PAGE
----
This post is third in a series on crash data sponsored by Jim Freeman, a Chicago lawyer specializing in pedestrian and bicycle crashes. Read the other posts in this series.
I recently came across an undated and unattributed article on an injury lawyer’s website about bike crashes. The website is designed to capture as many keyword searches about bike accidents and injuries as possible, and likely shares some its content with other injury lawyer websites around the country.
The article is titled Is bicycling in Chicago more dangerous than in surrounding Illinois counties?. Its URL gave away the publishing date as June 2012. I read the article and I decided to verify one of the claims made there:
Looking at 2010 data collected from all counties vs. Chicago, Illinois collar county bike riders were actually more likely than riders in Chicago to be involved in either fatal or incapacitating bike accident!
It’s true. At least based on the data that is collected.
Here’s some background on the kind of data that is collected: Every 10 years, the Census Bureau conducts the decennial census and asks the entire population in the United States to list the transportation mode they typically used to get to work in the previous week for the longest distance. Every year (starting in 2005), the Census Bureau asks the same question but for a smaller portion of the population in the American Community Survey (ACS). The intention of ACS is to replace the decennial census to give researchers the same quality and breadth of data every 5 years instead of 10.
Aside from the shortcomings in the data based on that question (typical mode to work for the longest distance), it doesn’t count what modes people use to get everywhere else. The Travel Tracker Survey tells us that households in Cook County make an average of 9.1 trips per day (and the average household in Cook County has 2.6 people) – that’s 3.5 trips per day, and not all of them are to and from work.
Data that could better show the likelihood of getting into a crash is “bicycle miles traveled”. This measurement would ignore trip purpose and destination and simply tell how often people are cycling in the streets, exposed to the possibility of being involved in a crash with an automobile. Another useful measurement would be “ridership”, that is, how many people are cycling each day for any trip purpose. We’ve discussed how Chicago currently counts people riding bikes.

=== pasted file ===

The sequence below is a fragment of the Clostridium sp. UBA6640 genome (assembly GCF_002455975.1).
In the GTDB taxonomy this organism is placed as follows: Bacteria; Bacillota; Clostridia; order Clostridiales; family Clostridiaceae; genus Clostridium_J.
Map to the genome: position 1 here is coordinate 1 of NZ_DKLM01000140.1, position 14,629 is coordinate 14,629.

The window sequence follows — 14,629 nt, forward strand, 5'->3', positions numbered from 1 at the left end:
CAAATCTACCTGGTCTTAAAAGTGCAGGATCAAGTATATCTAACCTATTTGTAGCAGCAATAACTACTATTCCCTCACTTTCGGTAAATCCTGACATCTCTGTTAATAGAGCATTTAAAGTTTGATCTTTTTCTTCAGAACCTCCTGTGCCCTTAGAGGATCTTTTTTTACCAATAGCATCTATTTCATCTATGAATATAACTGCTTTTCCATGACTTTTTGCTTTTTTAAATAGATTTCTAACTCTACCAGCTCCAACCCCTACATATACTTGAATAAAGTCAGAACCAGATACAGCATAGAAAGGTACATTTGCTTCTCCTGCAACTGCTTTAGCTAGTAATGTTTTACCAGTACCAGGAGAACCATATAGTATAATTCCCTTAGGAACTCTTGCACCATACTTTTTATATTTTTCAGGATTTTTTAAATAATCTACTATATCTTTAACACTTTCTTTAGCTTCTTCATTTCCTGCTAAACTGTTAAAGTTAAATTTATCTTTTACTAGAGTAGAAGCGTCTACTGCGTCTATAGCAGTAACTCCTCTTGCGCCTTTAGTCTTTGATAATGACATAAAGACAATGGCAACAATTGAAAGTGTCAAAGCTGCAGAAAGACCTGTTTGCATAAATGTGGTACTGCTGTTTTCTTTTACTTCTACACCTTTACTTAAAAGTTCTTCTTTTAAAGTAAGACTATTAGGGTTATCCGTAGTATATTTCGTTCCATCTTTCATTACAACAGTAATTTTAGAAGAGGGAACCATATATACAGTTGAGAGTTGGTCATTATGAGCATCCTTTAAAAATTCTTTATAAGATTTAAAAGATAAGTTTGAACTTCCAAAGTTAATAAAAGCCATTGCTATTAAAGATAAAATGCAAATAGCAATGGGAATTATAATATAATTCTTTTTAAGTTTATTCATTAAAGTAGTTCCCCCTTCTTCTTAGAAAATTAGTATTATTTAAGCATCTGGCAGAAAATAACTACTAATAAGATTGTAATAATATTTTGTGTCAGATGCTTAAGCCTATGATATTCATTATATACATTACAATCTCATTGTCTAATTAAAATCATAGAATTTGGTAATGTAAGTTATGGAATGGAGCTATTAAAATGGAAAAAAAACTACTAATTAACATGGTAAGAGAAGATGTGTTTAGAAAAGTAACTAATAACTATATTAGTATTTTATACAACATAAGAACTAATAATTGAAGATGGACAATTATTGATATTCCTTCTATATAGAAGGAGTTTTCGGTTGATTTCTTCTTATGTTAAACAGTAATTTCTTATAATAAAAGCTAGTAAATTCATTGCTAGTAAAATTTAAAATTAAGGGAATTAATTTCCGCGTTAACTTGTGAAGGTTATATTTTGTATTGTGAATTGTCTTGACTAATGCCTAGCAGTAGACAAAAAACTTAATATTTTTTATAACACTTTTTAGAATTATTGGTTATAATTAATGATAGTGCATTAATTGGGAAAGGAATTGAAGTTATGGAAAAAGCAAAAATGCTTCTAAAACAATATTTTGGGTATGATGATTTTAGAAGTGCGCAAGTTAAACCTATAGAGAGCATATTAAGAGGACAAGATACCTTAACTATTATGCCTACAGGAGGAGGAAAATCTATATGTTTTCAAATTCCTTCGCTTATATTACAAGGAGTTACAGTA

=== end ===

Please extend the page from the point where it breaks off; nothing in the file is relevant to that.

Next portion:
Without those data, though, planners rely on commuting data as a proxy for the number of people outside on a bike each day (well, each weekday). Below is verification of the claim that people outside Chicago and outside Cook County have a higher probability of being in a crash.
For every 1,000 people counted by the ACS who commuted to work by bicycle, the following number of people were involved in a crash in 2010 in which they received an incapacitating injury or died:
- Chicago: 10.68 people
- Cook County, including Chicago: 11.92
- Cook County, excluding Chicago: 15.27
- Collar counties*: 21.10
The same trend is present when looking at receiving any kind of injury from a bicycle crash with an automobile: those in Chicago are less likely to experience an injury than those in surrounding counties.
For every 1,000 people counted by the ACS who commuted to work by bicycle, the following number of people were involved in a crash in 2010 in which they received an injury:
- Chicago: 109.96 people
- Cook County, including Chicago: 116.12
- Cook County, excluding Chicago: 132.73
- Collar counties: 126.38
Download the spreadsheet I created to calculate these figures (.xls).
The spreadsheet contains other data, including density, average number of vehicles available per household (as you might guess, Chicago has the lowest number of vehicles available per household), mode share of bike commuting, and population. The low likelihood of crashing while bicycling in Chicago appears to be correlated with the city’s higher mode share of bike commuting, but also seems related to its population density and the lower number of vehicles available per household. There is safety in numbers.
* The collar counties are DuPage, Kane, Kendall, Lake, McHenry, and Will. These are the counties in the Chicago Metropolitan Agency for Planning (CMAP) research area.
N.B. All data here are estimates from a sample of the population and are subject to error margins. All demographic data is collected in the 2008-2010 3-year American Community Survey, and downloaded from either CMAP’s website (transportation modes, household size, vehicle availability), or the American FactFinder. Crash data is only from 2010, from the Illinois Department of Transportation (IDOT).
Photo shows people cycling in Blue Island, Illinois, adjacent to the southern border of Chicago. Photo contributed to our Flickr group by Jane Healy.